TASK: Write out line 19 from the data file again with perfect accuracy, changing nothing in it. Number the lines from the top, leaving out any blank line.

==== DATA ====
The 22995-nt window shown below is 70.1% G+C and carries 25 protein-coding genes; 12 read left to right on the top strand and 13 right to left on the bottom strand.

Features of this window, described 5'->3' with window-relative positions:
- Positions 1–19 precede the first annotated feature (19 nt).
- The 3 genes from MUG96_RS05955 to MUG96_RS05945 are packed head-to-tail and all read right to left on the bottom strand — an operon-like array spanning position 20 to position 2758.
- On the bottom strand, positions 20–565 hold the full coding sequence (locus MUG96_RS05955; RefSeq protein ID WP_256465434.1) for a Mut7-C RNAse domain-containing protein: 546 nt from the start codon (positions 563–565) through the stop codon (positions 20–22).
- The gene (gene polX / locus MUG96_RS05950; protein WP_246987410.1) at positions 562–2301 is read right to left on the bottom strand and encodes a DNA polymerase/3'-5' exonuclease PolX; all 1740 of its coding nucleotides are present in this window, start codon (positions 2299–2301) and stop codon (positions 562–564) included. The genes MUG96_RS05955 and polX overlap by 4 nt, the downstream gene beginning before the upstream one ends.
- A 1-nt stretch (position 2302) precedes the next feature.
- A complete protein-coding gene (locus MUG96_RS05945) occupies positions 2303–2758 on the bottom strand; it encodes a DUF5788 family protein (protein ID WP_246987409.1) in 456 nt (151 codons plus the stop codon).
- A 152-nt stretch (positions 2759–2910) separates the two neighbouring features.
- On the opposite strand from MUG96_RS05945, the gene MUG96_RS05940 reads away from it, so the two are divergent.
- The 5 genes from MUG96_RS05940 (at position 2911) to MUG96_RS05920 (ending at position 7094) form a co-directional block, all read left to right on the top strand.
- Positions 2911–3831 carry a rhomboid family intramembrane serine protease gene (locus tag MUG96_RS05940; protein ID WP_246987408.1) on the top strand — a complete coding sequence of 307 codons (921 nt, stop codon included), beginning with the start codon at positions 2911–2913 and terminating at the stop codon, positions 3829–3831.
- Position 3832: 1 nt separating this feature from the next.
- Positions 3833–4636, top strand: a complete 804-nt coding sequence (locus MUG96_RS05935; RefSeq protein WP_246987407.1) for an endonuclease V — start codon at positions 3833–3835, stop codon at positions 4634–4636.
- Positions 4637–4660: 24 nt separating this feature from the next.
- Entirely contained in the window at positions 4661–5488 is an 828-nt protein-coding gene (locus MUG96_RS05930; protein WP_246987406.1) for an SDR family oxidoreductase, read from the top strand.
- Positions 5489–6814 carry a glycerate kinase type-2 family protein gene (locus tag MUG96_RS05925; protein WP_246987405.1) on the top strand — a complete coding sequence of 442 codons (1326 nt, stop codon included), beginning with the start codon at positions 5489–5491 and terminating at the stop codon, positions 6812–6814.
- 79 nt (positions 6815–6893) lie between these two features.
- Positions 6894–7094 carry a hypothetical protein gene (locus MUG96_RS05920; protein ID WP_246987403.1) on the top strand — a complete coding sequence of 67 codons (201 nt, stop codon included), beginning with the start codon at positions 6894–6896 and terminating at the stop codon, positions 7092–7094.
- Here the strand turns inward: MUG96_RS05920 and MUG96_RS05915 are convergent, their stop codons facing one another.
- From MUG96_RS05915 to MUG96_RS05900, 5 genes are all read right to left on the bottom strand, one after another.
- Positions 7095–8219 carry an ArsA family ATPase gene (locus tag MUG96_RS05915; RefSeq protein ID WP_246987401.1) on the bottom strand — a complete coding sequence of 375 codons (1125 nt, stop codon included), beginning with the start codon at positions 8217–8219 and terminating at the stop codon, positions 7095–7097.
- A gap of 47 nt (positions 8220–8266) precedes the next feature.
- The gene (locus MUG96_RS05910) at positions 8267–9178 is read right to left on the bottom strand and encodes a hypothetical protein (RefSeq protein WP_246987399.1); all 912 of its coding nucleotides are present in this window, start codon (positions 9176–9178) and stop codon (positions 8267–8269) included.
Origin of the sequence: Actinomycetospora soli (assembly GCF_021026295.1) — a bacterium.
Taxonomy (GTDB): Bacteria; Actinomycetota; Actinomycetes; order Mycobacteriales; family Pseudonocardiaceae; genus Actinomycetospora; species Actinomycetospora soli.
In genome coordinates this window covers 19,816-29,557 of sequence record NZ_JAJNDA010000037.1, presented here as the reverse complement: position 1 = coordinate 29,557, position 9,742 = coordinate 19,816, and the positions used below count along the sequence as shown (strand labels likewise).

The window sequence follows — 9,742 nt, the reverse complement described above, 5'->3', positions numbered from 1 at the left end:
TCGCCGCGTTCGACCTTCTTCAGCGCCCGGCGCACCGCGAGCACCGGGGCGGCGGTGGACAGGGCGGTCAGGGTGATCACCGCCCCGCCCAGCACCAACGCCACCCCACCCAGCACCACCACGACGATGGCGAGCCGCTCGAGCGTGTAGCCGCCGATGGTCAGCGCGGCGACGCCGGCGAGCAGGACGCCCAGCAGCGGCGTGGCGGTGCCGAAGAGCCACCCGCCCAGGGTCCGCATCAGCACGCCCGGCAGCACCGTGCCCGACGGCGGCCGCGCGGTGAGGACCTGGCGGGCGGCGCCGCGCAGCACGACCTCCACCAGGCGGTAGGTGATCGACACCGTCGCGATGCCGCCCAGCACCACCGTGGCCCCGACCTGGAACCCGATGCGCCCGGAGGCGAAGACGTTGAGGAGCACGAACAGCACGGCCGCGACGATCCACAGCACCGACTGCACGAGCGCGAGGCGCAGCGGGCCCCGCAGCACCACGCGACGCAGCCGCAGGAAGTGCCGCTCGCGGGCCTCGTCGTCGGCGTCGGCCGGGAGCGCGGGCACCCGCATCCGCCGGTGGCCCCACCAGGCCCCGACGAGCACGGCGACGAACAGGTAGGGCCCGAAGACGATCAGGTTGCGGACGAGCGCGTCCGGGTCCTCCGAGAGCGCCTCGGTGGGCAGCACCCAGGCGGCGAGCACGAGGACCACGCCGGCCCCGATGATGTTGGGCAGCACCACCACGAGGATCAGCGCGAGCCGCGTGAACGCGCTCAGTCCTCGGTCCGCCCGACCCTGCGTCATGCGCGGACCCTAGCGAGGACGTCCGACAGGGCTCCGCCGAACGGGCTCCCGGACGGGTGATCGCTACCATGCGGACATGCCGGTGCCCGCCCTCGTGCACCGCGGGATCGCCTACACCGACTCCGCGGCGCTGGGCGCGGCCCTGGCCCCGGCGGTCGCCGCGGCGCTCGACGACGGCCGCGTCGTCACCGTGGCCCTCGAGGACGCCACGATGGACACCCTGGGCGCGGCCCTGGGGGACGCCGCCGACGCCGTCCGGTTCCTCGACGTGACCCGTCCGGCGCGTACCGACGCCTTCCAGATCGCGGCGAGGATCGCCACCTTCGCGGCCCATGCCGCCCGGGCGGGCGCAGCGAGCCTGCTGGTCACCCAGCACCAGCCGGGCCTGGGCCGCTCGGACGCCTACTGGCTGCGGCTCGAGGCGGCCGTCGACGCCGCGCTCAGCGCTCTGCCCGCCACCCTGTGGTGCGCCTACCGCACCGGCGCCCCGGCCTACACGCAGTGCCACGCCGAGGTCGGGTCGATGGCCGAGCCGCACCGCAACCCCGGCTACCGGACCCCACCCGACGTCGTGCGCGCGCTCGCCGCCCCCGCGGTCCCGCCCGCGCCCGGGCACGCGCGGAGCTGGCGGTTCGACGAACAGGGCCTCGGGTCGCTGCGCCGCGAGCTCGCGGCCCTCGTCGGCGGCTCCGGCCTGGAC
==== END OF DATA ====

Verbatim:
- Positions 6894–7094 carry a hypothetical protein gene (locus MUG96_RS05920; protein ID WP_246987403.1) on the top strand — a complete coding sequence of 67 codons (201 nt, stop codon included), beginning with the start codon at positions 6894–6896 and terminating at the stop codon, positions 7092–7094.